Yall are some naive, fairy tale people talking bout soul mate this, soul mate that. REAL soul mates tell the other, yo, if I veg out/become not the person I used to be, please go forth with my blessing, I'd want you to.
2013-03-28 08:06:54 PM
3 votes:
So much for being soulmates.  She's better off the sooner the asshole leaves.
2013-03-28 07:56:05 PM
3 votes:

NCg8r: Went through a lot more "sickness" than ever thought when we agreed to sickness and health. More than I imagined possible. You will never know what you're capable of until you're faced with it. Then you just do it... and wish you didn't have to.


Went through this with wife.  She was diagnosed with Breast Cancer less than a week after our wedding.  Going through chemo, radiation and surgeries with her was absolutely terrible, but I think ultimately made us a stronger couple.

/Don't wish what we went through on my worst enemy.
2013-03-28 07:37:49 PM
3 votes:

thismomentinblackhistory: dletter: Talk about burying the lead, the second part Dear Prudence in that article is much better.... couple has been exploring swinging... left an email up accidentally on their computer that their teenage son reads, assumes it was just for dad, and confronts dad about cheating on mom.

It's a fake column.


And we're done here.
2013-03-28 07:30:20 PM
3 votes:

dletter: Talk about burying the lead, the second part Dear Prudence in that article is much better.... couple has been exploring swinging... left an email up accidentally on their computer that their teenage son reads, assumes it was just for dad, and confronts dad about cheating on mom.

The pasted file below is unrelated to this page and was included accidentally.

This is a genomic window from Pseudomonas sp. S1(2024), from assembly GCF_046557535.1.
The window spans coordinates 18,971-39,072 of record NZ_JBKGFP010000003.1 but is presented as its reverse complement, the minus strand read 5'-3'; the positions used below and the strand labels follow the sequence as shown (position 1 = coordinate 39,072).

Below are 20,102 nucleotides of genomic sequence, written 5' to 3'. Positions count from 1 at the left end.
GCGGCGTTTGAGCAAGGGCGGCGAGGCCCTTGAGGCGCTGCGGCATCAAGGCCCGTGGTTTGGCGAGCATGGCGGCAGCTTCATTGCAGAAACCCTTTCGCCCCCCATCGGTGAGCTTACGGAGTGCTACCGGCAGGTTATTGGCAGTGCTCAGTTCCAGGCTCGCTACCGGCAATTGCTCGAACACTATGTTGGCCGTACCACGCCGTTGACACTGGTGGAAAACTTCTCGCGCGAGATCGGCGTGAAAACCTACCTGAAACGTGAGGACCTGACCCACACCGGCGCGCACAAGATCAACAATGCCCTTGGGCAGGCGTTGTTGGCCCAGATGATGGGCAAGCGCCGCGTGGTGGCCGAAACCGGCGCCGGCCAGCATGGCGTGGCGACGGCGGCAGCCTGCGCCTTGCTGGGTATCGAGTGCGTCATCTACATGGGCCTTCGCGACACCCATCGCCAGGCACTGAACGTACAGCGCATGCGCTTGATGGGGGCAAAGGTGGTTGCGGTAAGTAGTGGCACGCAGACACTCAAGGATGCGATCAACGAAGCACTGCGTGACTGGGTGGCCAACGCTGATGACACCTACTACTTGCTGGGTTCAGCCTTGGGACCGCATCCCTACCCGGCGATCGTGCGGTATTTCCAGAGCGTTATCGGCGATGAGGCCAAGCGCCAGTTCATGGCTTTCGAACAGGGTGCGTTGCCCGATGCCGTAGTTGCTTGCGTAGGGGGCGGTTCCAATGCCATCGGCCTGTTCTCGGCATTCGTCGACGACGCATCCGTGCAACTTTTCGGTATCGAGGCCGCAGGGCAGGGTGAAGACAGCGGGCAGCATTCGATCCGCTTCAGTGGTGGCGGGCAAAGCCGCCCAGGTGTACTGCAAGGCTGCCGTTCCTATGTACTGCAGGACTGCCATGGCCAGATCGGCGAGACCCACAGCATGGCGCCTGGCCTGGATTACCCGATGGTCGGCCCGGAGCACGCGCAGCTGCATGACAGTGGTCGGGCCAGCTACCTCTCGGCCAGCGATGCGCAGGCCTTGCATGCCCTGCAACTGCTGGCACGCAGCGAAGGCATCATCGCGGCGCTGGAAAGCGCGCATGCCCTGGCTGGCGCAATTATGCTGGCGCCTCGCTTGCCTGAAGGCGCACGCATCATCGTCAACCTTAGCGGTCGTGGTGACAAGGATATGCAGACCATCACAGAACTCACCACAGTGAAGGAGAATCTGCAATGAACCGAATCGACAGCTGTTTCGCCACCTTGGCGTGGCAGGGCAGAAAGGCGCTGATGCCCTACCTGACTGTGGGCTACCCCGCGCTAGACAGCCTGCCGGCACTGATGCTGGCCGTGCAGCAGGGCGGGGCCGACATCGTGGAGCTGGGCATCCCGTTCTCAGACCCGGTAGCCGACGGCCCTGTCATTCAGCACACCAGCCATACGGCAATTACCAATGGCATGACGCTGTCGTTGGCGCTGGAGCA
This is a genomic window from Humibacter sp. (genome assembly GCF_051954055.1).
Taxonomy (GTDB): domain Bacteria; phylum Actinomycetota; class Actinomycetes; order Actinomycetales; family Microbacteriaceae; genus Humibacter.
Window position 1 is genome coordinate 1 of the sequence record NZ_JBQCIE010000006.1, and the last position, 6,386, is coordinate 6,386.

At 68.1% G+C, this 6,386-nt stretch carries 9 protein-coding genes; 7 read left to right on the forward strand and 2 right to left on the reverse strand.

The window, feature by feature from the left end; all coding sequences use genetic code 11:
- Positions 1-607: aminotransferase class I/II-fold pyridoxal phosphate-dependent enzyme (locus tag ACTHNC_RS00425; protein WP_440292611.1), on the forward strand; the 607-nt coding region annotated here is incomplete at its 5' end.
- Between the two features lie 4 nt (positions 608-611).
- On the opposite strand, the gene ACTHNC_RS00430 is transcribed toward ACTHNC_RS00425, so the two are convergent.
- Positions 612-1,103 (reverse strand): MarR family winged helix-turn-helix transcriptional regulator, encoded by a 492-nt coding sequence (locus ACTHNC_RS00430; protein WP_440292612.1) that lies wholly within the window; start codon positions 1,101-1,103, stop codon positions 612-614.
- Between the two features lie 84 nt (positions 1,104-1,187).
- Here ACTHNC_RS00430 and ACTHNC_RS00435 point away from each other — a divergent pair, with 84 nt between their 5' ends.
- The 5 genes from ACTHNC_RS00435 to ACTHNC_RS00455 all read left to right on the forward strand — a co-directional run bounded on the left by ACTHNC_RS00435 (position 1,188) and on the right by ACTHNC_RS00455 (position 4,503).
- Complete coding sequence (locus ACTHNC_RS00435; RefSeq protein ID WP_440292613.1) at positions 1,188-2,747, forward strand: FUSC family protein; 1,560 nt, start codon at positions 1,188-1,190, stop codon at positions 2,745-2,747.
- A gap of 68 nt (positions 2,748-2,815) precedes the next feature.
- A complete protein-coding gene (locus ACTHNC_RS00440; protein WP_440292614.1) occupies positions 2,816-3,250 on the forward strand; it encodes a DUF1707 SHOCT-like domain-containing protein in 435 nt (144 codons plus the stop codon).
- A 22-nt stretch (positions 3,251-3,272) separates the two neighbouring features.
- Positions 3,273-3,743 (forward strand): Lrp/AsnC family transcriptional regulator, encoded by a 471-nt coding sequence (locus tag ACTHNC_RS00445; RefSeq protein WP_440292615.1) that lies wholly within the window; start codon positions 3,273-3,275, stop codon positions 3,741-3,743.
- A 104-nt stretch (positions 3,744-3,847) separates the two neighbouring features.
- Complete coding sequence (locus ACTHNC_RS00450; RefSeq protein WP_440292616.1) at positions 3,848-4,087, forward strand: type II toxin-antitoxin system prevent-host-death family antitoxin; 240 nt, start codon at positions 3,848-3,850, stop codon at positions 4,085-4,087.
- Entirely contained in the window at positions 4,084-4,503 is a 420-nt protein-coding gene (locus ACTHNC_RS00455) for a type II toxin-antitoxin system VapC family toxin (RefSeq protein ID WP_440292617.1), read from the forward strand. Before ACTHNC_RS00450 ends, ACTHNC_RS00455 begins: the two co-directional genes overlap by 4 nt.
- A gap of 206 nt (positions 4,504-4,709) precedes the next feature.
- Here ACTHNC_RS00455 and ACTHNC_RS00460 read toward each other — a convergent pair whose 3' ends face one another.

It's a fake column.
2013-03-28 08:59:09 PM
2 votes:
I read somewhere that men are six times as likely to bail on a sick spouse than women are My theory is that sex is far more important to men than it is to women and if men feel as if they're going to be cheated out of it, they'll look for greener pastures.

But for every guy who bails on a sick wife, I'm sure there's a wife who's bailed on a husband who lost his cushy job/saving in the stock market and who can no longer support her in the way she was accustomed.
2013-03-28 08:55:42 PM
2 votes:

Thats_Not_My_Baby: Yall are some naive, fairy tale people talking bout soul mate this, soul mate that. REAL soul mates tell the other, yo, if I veg out/become not the person I used to be, please go forth with my blessing, I'd want you to.


THIS, FARKING THIS.

My better half is signing on to be with me in sickness and in health, until death parts us.

If I'm incapable of being the person I was, if I can no longer lead a meaningful life... then I'm dead.  That's not "sickness", that's just done.  Heartbeat doesn't mean anything if there's no life behind it.  She should mourn me, briefly, and then leave and get on with her life.
2013-03-28 08:30:44 PM
2 votes: